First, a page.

So, do we still run out Paxton and Hultzen and hope for big things, or do we sign some veteran pitchers this off season and shore up our pitching for a run? I'm in favor of signing good Vargas, good Iwakuma, and good someone else, and let the kids fight it out with Blake Beaven for that fifth spot. I'd love to see a minors guy pan out, but the Hector Noesi experiment sours with age. That guy negatived Felix!
The flip side of rebuilding, is that eventually if it works, your team should become too good for tryouts.
Are we there yet?


I would go with that. Sometimes you just say, "What the heck!" and go with youth. Hultzen has clearly experienced some control problems in Tacoma, but all the same. he's struck out 136 and given up only 4 homes in 124 AA/AAA innings this year. I would give him a 5-inning start in Seattle, to finish his year. Walker and Paxton have had control issues, too, BTW.
If one of those guys isn't spraying pitches all over spring training.....I think they would be a good bet for 5 starts in Tacoma then a call-up.
Noesi? Doesn't it seem like he just gives up rockets? I suppose Furbush could be considered for a rotation spot. He had 12 starts last year with Detroit. But he's so dominant out of the pen (5 hits/9 and 10.5 K's/9) that you have to wonder if he's found a permanent home. On the other hand, you might think he's just found his game and can carry over this performance (somewhat reduced) to the rotation. I'll bet he gets a ST start, or two. BTW, let's not assume he's building these stats just getting lefties out. He does have an astronomical .146-.205-.232 line vLHB. But against RHB hes still .177-.253-.342. That ain't bad.
Much may depend on Iwakuma and if we can resign him. But I would be tempted to give Hultzen a shot pretty early.
That's why you draft 'em, after all.


We've now, officially, confirmed that the Mariners are a team with two big holes: #2 SP and Corner OF. (I haven't yet given up on Carp at 1B, though I'm ready to throw in the towel on Smoak.)
For the pitching: they have an ace in Felix (whom they should extend, immediately, this offseason), a #3 in Iwakuma (whom they should re-sign for a couple of years), and a #4 in Vargas (whom they should also extend this offseason for three years). Cerberus plus assorted arms (Erasmo, Beavan, Noesi, Carraway) will obviously produce someone worthy of the #5 slot. The bullpen is not a concern, given that it's young and awesome and there are even more prospects coming. The only piece missing is a #2, and I'm not counting on any of Cerberus next year.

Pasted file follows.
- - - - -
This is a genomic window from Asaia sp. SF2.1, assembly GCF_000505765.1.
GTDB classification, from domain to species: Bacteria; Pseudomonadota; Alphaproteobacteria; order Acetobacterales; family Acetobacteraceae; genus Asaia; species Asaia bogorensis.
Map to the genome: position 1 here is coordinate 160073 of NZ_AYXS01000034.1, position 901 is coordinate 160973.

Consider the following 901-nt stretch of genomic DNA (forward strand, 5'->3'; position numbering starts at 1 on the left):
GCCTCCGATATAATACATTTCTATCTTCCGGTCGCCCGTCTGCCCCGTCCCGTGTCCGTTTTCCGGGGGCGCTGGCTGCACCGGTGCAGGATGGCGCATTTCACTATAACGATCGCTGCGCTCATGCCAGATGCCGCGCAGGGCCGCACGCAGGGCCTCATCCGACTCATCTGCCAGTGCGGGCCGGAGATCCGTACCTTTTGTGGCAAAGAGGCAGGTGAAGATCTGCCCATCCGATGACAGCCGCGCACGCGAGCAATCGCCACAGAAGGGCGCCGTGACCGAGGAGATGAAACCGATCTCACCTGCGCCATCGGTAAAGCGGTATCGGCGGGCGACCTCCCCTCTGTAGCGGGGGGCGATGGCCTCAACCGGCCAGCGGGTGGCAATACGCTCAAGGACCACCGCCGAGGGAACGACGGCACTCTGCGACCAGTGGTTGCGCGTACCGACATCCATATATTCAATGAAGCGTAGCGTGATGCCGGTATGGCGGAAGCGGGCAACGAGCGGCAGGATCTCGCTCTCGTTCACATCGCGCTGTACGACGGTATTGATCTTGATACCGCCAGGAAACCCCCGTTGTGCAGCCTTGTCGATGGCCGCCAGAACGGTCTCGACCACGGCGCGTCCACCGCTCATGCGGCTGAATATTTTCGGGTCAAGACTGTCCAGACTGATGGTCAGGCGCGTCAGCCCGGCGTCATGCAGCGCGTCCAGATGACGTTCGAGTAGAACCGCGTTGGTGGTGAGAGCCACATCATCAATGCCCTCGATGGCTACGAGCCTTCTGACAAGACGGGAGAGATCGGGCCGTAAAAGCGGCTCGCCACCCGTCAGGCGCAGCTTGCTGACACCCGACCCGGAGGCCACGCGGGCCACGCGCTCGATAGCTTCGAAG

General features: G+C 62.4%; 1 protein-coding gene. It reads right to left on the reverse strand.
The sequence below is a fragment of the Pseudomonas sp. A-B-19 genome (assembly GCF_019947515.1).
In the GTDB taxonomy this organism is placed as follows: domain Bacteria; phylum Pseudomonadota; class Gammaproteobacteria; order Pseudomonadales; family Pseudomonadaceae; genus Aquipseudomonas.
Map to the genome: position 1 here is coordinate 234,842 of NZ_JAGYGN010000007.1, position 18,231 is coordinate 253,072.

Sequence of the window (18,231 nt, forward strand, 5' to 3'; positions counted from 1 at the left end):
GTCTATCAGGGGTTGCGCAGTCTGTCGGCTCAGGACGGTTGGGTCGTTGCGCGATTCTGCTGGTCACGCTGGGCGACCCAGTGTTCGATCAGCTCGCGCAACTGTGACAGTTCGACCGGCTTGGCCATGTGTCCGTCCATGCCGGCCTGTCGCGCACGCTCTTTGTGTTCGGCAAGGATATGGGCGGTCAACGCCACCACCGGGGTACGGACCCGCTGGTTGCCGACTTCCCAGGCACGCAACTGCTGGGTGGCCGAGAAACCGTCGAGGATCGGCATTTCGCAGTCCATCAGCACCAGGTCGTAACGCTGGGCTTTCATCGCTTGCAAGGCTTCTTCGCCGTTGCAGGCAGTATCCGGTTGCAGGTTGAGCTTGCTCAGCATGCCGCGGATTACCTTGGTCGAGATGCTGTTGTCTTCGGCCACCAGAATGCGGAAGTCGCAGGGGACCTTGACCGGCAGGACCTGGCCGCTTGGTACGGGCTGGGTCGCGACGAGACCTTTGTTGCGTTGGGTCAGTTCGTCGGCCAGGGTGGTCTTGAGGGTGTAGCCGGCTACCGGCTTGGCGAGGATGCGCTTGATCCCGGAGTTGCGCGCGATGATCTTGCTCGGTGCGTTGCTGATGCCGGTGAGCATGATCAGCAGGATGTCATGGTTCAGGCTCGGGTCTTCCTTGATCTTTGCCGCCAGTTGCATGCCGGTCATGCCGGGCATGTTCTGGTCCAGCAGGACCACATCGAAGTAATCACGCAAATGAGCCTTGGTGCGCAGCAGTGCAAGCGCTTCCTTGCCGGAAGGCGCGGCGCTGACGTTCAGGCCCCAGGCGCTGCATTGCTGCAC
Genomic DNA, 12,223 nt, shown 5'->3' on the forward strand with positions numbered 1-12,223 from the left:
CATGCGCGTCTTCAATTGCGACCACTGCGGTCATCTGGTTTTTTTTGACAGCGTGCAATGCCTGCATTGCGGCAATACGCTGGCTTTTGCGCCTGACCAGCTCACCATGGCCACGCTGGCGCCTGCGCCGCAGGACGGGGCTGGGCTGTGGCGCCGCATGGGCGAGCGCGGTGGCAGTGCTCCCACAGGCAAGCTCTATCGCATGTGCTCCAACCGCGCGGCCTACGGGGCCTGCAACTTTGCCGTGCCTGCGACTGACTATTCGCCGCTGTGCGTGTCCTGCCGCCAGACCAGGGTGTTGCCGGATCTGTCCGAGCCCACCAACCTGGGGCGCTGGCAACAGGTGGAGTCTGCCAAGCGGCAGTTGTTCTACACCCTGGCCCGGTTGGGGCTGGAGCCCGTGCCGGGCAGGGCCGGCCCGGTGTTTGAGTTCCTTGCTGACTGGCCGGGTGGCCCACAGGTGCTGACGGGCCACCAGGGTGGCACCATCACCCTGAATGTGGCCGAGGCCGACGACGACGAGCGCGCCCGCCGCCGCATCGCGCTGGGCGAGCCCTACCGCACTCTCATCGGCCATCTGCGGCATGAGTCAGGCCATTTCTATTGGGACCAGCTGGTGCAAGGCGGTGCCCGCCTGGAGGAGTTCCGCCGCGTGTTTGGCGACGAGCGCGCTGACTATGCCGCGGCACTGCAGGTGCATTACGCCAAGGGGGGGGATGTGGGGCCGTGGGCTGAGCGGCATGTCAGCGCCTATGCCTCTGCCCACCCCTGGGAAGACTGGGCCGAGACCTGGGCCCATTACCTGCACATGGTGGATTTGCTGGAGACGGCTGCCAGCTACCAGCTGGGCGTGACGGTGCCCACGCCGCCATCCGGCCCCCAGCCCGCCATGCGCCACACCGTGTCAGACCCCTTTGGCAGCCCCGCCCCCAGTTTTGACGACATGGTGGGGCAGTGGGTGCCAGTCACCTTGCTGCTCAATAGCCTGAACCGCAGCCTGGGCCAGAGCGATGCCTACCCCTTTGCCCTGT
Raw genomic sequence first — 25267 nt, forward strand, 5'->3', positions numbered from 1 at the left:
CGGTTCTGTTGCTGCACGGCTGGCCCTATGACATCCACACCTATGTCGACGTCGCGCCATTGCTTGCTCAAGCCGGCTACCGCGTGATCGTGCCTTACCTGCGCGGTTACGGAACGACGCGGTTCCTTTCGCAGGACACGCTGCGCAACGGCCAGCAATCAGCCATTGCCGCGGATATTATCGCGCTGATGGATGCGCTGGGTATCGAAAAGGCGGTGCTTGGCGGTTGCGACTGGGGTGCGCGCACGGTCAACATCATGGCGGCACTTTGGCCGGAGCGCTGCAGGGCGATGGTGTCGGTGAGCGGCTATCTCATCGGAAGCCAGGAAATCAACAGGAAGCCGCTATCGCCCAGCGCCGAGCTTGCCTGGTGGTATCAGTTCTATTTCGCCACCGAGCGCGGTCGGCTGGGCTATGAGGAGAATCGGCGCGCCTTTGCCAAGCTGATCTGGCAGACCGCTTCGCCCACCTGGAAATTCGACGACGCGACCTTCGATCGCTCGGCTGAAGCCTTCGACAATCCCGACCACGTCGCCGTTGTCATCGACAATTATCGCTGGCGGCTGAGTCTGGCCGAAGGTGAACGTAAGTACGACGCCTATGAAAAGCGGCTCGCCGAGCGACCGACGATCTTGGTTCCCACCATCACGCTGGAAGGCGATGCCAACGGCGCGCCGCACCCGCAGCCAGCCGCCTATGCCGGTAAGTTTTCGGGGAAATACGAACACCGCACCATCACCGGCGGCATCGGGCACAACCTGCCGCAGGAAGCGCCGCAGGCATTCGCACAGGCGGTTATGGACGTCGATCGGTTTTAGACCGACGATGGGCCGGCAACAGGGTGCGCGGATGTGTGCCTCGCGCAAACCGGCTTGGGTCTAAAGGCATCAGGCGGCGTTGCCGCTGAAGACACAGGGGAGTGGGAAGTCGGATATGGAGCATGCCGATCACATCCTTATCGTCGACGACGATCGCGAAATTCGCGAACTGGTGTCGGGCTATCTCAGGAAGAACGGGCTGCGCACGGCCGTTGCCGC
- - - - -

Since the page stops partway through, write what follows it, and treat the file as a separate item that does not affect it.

As for the offense: they have two good starting outfielders in Saunders and Gutierrez (when they're on the field, ugh, but you can't count on either to be UNhealthy) and a bevy of fourth OF/bench bat types (Robinson, Wells, Thames). Ackley, Seager, and Ryan aren't going anywhere; Montero and Jaso are likewise here to stay. Carp's 2012 sample was limited but his plate discipline numbers improved and I'd be inclined to give him a starting job and see if he can produce 2 WAR at first base. The hole, then, is big enough for exactly one fulltime corner OF/1B.
Conveniently enough, pending addition by subtraction (removal of Figgins, Olivo, Noesi, League), the disappearance of the Safeco Effect, and plate improvement from Ackley and Montero, the Mariners are pretty much one good player in each of these holes away from a wild card spot. The problem is, if current payroll is maintained, there's only enough cash to fill one of them via expensive free agency.
The good SP free agent options are Greinke, Jackson, Kuroda, Dempster, McCarthy, Blanton, Lewis, Sanchez and Bedard (in order of likely cost).
The good OF options are Hamilton, Swisher, Bourn, Victorino, Upton, Pagan, Ross, Melky and Gomes (again in order of cost).
Ideally you could sign one big name at one hole and then trade or look bargain-basement to fill the other hole. Willingham and Doumit should be available OF bats from the Twins. Lee is available in Philly, though expensive. The point is, the market that can fill the Mariners' holes exists... time to capitalize.